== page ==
Robot & Frank Movie Review: Questions About Technology and Human Attachment Loom Large in New Jake Schreier Film

Frank and Robot, a new movie by Jake Schreier that opens nationwide on Friday, August 23, aims to question our ever-growing dependency and relationship on technology in a new, comical and sometimes heartbreaking story. The movie focuses on an aging man facing dementia with the name of Frank, played by Frank Langella, and his robot assistant given to him by his concerned adult son. The elderly man is a jewel thief who cunningly convinces the robot to stage heists with him and the two become a team as they steal from the local library and an annoying, arrogant neighbor.

Since the film takes place in the not-so-distant future, one of the biggest concepts considered is our ever growing relationship and dependency on technology. It isn’t an original idea, but it is presented in an entertaining and relatable way. Smart cars are a little bit sleeker, phones are a little bit cooler, and personal assistants like Siri have taken on a new shape in the form of life sized robots. None of these aren’t far-off concepts so it’s easy to latch on to and consider the concept for ourselves as viewers.

While there’s little to no doubt that we are becoming ever more reliant on technology, the main question is how much is too much? And how much attachment to our items is too much?

In the movie, there are characters who disagree with each other on this point. Frank’s son (James Marsden), thinks it’s fine to use and have an attachment to robots, while his sister (Live Tyler) is a lot more wary about forging non-human relationships. It’s seems a lot like our own time where some people are okay with being plugged into their devices 24/7 whereas others are concerned and think it’s going too far… even worried that we are headed in the same direction as the movie, where robots are the new nannies, new best friends, new partners-in-crime.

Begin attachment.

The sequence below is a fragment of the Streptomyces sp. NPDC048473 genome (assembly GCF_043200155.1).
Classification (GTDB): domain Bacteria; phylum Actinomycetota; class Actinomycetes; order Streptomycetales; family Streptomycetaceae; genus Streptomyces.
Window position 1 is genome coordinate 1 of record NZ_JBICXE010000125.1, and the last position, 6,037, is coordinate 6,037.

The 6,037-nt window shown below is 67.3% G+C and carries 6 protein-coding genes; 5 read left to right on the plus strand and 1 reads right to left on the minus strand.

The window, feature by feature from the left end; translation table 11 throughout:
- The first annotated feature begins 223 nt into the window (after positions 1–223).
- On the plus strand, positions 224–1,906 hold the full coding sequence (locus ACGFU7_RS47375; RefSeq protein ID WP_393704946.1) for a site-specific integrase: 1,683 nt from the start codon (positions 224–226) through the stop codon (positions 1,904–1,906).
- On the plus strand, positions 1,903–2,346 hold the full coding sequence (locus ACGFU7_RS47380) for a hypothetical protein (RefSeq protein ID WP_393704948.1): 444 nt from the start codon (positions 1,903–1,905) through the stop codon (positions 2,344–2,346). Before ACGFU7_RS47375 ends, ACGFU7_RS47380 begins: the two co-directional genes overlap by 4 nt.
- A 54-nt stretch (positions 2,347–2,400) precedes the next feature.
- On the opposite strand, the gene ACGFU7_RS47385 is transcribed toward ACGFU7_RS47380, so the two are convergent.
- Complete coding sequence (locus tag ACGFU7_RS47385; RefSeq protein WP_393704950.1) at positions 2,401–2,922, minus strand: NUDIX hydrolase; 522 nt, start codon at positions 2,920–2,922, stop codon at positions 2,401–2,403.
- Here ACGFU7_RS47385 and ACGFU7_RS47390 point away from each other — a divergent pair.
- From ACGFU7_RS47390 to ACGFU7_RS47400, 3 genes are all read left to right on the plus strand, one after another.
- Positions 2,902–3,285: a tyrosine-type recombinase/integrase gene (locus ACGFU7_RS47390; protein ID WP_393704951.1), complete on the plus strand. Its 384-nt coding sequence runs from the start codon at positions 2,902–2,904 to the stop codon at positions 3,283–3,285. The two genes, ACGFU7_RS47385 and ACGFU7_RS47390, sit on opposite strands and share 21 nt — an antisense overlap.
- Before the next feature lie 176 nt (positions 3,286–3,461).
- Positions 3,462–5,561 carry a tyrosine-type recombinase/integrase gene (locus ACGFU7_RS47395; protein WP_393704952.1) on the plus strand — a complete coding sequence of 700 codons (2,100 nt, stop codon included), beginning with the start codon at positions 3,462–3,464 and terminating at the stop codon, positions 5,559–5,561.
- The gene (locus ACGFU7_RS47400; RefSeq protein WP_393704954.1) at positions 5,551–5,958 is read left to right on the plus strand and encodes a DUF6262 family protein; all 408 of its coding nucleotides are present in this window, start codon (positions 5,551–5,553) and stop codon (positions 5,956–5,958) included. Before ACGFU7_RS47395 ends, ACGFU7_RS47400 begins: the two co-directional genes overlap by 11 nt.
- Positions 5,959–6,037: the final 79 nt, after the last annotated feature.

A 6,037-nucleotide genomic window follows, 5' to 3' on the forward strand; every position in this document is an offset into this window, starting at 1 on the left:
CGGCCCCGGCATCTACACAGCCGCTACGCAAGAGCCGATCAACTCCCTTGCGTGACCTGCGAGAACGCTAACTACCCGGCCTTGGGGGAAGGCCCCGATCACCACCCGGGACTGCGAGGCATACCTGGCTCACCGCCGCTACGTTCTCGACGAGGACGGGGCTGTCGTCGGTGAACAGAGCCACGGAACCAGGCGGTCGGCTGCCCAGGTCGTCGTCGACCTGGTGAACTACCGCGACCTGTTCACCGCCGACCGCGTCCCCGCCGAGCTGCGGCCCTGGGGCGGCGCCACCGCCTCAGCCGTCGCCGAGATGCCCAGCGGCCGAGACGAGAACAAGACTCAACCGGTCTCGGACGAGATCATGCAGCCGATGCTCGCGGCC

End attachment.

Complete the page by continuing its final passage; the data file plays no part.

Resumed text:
Although Frank is hesitant of the idea at first, he does accept the robot into his life and even forges a bond as their relationship grows…only to let him go in the end in a heartbreaking turn of events.

The whole movie isn’t focused on the issue of ever-advancing technology, however. In the end we aren’t presented with an explicit answer to that question- that’s up to us as the viewers to to think about and decide for ourselves. What we are left with in the end is a reminder of human vulnerability as we see Frank’s mental state decline completely and are left with the realization that we can’t always protect ourselves from the inevitably of aging, illness and ultimately death.

Parts of the movie do have stretches of disbelief and farfetched ideas that make it hard to buy into it completely. Inconsistencies in Frank’s supposed mental decline and his seemingly cunning tricks and plans are aplenty, and make it hard to be convinced of the dementia. Similarly, the robot’s level of intelligence seems inconsistent at times. Some plot points are hard to follow as well. But even with those few flaws, Frank Lagella’s shining performance, alongside Susan Sarondon, and Peter Saarsgard as the Robot’s voice, succeeds in providing us with a funny, entertaining and charming movie.

Photo Credit – Samuel Goldwyn Films and Stage 6 Films